By Ray Tate
The truth is that I had intended on reviewing Alias, the splendid new television show on ABC. The acting and writing are topnotch, and at this point I was going to make some snide commentary about it being infinitely more worthy of a fan-base than the unrelated comic book which coincidentally has the same name, but that's all I'm going to say about the television show. It's good. Watch it. Mute the opening song, and watch Enterprise. Watch the character driven mystery series Crossing Jordan. Those are my recommendations of the new shows, so far; some of which are getting off to a slow start thanks to Osama Bin Laden and his loonies.
September eleventh did not personally affect me. I lost nobody in the abominable act. It didn't even shock me, or so I thought. Two days afterward for about fifteen minutes I could think of nothing but the imagery of the twin towers crumbling and killing innocents. The images simply would not go away, and those fifteen minutes were the longest fifteen minutes I ever experienced. Even by comparison watching Batman Forever was cakewalk.
On October second, I experienced four hours infusing myself with the season premiere of Buffy the Vampire Slayer. The premiere itself lasted two hours. I watched it twice in a row. We knew Buffy was coming back. She was dead. She wasn't Spock-dead. Spock's body was renewed by the protomatter on Genesis. She wasn't even Xena-dead. Buffy was probably autopsied as this is required in any suspicious death. She was definitely buried. For a brief ghoulish instant we see her emaciated corpse. She was about as dead as dead can be. We still knew somehow she would return.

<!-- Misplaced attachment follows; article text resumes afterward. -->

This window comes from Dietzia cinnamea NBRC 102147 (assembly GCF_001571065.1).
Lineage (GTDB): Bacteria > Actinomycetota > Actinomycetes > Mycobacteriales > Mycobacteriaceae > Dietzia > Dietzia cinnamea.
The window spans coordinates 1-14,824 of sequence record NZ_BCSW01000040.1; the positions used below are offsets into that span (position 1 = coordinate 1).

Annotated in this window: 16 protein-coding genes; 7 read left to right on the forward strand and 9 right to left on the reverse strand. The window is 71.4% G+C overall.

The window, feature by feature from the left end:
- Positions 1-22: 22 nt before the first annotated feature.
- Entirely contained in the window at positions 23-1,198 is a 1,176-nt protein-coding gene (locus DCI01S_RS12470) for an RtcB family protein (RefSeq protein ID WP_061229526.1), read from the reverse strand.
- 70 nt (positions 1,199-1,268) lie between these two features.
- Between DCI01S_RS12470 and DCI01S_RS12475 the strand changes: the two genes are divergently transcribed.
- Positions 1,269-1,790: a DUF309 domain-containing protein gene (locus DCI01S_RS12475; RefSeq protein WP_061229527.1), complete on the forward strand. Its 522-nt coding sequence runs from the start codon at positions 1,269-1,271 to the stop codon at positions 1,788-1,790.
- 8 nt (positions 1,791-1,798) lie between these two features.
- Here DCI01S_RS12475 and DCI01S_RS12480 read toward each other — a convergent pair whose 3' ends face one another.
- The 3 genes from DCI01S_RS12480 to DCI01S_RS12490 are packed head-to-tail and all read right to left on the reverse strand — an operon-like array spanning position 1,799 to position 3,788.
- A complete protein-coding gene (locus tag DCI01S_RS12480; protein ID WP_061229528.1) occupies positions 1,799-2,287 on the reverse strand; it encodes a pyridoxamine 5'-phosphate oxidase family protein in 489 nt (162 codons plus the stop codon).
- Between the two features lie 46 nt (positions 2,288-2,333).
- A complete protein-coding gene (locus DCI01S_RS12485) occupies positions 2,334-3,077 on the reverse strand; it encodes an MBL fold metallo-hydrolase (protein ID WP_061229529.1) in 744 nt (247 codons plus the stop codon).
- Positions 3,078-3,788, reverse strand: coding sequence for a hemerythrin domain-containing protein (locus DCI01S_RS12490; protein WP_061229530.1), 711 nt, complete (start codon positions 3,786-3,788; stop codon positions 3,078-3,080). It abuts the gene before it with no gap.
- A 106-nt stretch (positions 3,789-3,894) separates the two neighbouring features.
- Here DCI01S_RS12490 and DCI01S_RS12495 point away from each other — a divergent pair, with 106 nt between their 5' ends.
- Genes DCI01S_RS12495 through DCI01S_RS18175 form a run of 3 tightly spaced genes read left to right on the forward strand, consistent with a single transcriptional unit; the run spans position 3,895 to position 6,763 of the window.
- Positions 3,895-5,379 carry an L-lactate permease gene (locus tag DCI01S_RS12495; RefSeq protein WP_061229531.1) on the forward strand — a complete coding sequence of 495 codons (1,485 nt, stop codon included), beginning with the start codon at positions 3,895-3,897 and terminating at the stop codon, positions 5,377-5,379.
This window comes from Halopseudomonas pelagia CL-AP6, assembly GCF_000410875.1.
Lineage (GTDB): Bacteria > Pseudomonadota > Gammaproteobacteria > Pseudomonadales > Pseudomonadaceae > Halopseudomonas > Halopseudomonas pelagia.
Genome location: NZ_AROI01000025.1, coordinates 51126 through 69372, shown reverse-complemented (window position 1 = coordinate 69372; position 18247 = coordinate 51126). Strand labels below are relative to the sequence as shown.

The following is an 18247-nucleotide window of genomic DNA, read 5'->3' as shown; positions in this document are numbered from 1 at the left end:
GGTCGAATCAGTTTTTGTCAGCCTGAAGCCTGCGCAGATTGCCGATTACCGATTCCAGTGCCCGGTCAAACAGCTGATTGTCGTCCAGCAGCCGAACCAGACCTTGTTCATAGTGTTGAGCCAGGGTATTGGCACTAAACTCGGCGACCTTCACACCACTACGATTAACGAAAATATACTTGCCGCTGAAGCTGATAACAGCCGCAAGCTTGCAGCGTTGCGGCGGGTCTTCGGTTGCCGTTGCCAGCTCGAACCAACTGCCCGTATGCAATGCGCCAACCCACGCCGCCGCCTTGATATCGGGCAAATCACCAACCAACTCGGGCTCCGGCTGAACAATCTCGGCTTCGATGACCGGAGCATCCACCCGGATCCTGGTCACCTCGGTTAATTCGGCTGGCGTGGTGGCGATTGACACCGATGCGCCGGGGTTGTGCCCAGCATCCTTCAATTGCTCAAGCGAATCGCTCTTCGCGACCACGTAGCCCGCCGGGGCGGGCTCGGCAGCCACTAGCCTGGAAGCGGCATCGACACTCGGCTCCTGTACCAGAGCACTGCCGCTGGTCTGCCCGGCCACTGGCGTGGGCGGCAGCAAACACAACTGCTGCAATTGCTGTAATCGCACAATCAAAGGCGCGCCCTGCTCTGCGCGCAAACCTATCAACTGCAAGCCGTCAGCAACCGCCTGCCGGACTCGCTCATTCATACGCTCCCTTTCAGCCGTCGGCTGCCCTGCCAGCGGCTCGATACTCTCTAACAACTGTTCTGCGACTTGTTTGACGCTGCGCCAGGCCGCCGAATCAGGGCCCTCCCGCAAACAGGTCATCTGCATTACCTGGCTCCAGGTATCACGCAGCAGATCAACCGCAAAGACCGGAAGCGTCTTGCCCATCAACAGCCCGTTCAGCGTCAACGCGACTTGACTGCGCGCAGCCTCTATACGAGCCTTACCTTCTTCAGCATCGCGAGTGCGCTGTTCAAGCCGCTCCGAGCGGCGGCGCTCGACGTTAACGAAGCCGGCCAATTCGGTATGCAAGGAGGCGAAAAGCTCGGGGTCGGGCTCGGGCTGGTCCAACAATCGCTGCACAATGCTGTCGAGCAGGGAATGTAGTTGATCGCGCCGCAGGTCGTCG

Buffy's return was magic, but the moment was more than Buffy rising to face a new season of challenges. This was Buffy standing amid carnage and asking why and how. This was Buffy watching in abject horror as seemingly mindless demons reveled in the destruction of civilization. When she gathers her wits, when her friends and sister are threatened this was Buffy being the hero she is and always will be. We need heroes.
The real world has produced heroes. Several gave their lives to prevent the loss of more innocents. Some continue to search the rubble. Fictional heroes take nothing away from flesh and blood bravery. Fictional heroes and real heroes are linked for each has been inspired by another hero's creation. A hero like Buffy Anne Summers represents the amplification of every heroic gesture humanity can muster, and seeing her return was the most powerful moment witnessed in any television series.
If these thoughts you find childish, if you find them inappropriate, so be it. At least they're honest, and the return of Buffy the Vampire Slayer moved me.
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